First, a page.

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Rotterdam, Netherlands

Fortunati V.,Erasmus University Rotterdam | Verhaart R.F.,Hyperthermia Unit | Van Der Lijn F.,Erasmus University Rotterdam | Niessen W.J.,Erasmus University Rotterdam | And 4 more authors.
Proceedings - International Symposium on Biomedical Imaging | Year: 2012

Outcome optimization of hyperthermia tumor treatment in the head and neck requires accurate hyperthermia treatment planning. Hyperthermia treatment planning is based on tissue segmentation for 3D patient model generation. We present here an automatic atlas-based segmentation algorithm for the organs at risk from CT images of the head and neck. To overcome the large anatomical variability, atlas registration and intensity-based classification were combined. A cost function composed of an intensity energy term, a spatial prior energy term based on the atlas registration and a regularization term is globally minimized using graph cut. The method was evaluated by measuring Dice similarity coefficient, mean and Hausdorff surface distances with respect to manual delineation. Overall a high correspondence was found with Dice similarity coefficient higher than 0.86 and a mean distance lower than the voxel resolution. © 2012 IEEE. Source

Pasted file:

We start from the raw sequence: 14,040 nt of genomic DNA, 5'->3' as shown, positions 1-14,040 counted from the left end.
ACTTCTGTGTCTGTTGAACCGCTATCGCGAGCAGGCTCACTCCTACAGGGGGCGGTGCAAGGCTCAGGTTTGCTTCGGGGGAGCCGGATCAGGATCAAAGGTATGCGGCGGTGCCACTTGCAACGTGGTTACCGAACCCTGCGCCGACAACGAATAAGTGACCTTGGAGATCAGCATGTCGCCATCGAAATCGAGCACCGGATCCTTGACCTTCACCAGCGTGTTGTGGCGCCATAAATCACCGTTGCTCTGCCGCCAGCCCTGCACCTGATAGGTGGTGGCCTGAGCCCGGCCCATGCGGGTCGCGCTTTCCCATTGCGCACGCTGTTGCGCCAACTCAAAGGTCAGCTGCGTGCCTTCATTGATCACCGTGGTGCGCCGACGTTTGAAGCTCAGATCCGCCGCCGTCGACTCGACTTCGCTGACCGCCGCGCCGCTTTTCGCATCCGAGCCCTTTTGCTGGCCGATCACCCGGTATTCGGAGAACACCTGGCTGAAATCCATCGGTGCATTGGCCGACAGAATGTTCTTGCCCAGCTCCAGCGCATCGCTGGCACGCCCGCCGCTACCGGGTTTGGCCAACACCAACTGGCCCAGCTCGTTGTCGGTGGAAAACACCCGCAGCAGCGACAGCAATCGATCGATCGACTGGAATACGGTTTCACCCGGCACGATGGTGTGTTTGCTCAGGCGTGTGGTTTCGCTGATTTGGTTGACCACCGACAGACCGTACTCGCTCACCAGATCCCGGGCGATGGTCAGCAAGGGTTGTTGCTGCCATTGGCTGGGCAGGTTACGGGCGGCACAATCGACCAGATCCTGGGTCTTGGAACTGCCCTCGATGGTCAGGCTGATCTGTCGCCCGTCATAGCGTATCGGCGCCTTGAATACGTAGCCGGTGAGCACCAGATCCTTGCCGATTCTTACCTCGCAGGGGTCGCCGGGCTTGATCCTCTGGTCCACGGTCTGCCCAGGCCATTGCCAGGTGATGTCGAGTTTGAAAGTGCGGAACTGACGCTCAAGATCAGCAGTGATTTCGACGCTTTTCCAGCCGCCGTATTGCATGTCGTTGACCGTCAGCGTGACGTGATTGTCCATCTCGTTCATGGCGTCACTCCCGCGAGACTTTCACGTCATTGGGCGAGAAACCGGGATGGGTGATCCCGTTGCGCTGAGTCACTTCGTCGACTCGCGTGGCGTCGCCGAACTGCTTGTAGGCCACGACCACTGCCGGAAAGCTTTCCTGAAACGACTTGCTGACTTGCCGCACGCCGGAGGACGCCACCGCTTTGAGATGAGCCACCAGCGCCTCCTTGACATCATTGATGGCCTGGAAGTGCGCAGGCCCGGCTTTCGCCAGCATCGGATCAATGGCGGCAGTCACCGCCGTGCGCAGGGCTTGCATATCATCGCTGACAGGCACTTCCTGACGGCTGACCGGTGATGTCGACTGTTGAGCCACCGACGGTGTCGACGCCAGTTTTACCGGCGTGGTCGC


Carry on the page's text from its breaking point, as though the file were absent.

Linthorst M.,Hyperthermia Unit | Van Geel A.N.,The Surgical Center | Baartman E.A.,Erasmus Daniel Den Hoed Cancer Center | Oei S.B.,Bernard Verbeeten Institute | And 3 more authors.
Strahlentherapie und Onkologie | Year: 2013